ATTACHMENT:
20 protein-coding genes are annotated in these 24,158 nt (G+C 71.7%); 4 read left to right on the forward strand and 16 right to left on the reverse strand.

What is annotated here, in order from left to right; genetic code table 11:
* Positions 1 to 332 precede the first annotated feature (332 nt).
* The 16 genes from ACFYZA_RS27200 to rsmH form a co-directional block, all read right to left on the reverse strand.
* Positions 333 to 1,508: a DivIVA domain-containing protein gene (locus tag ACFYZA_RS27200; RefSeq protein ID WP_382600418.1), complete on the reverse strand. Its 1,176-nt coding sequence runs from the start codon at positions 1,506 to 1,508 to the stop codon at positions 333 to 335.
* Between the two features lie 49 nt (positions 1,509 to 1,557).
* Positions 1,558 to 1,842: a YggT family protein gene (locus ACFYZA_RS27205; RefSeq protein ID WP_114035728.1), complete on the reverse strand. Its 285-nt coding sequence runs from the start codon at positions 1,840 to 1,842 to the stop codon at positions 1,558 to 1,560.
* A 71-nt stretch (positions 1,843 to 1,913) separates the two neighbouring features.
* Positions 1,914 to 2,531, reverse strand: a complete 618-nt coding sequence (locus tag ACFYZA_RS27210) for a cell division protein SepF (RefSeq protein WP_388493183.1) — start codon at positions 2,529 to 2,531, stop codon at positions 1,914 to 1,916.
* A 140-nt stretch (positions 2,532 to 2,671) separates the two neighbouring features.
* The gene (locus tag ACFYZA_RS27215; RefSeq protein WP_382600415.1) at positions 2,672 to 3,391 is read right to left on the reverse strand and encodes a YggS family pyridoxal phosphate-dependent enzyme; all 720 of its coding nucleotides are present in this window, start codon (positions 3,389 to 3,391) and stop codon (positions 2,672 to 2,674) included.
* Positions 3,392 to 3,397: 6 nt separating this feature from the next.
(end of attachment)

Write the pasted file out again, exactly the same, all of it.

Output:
20 protein-coding genes are annotated in these 24,158 nt (G+C 71.7%); 4 read left to right on the forward strand and 16 right to left on the reverse strand.

What is annotated here, in order from left to right; genetic code table 11:
* Positions 1 to 332 precede the first annotated feature (332 nt).
* The 16 genes from ACFYZA_RS27200 to rsmH form a co-directional block, all read right to left on the reverse strand.
* Positions 333 to 1,508: a DivIVA domain-containing protein gene (locus tag ACFYZA_RS27200; RefSeq protein ID WP_382600418.1), complete on the reverse strand. Its 1,176-nt coding sequence runs from the start codon at positions 1,506 to 1,508 to the stop codon at positions 333 to 335.
* Between the two features lie 49 nt (positions 1,509 to 1,557).
* Positions 1,558 to 1,842: a YggT family protein gene (locus ACFYZA_RS27205; RefSeq protein ID WP_114035728.1), complete on the reverse strand. Its 285-nt coding sequence runs from the start codon at positions 1,840 to 1,842 to the stop codon at positions 1,558 to 1,560.
* A 71-nt stretch (positions 1,843 to 1,913) separates the two neighbouring features.
* Positions 1,914 to 2,531, reverse strand: a complete 618-nt coding sequence (locus tag ACFYZA_RS27210) for a cell division protein SepF (RefSeq protein WP_388493183.1) — start codon at positions 2,529 to 2,531, stop codon at positions 1,914 to 1,916.
* A 140-nt stretch (positions 2,532 to 2,671) separates the two neighbouring features.
* The gene (locus tag ACFYZA_RS27215; RefSeq protein WP_382600415.1) at positions 2,672 to 3,391 is read right to left on the reverse strand and encodes a YggS family pyridoxal phosphate-dependent enzyme; all 720 of its coding nucleotides are present in this window, start codon (positions 3,389 to 3,391) and stop codon (positions 2,672 to 2,674) included.
* Positions 3,392 to 3,397: 6 nt separating this feature from the next.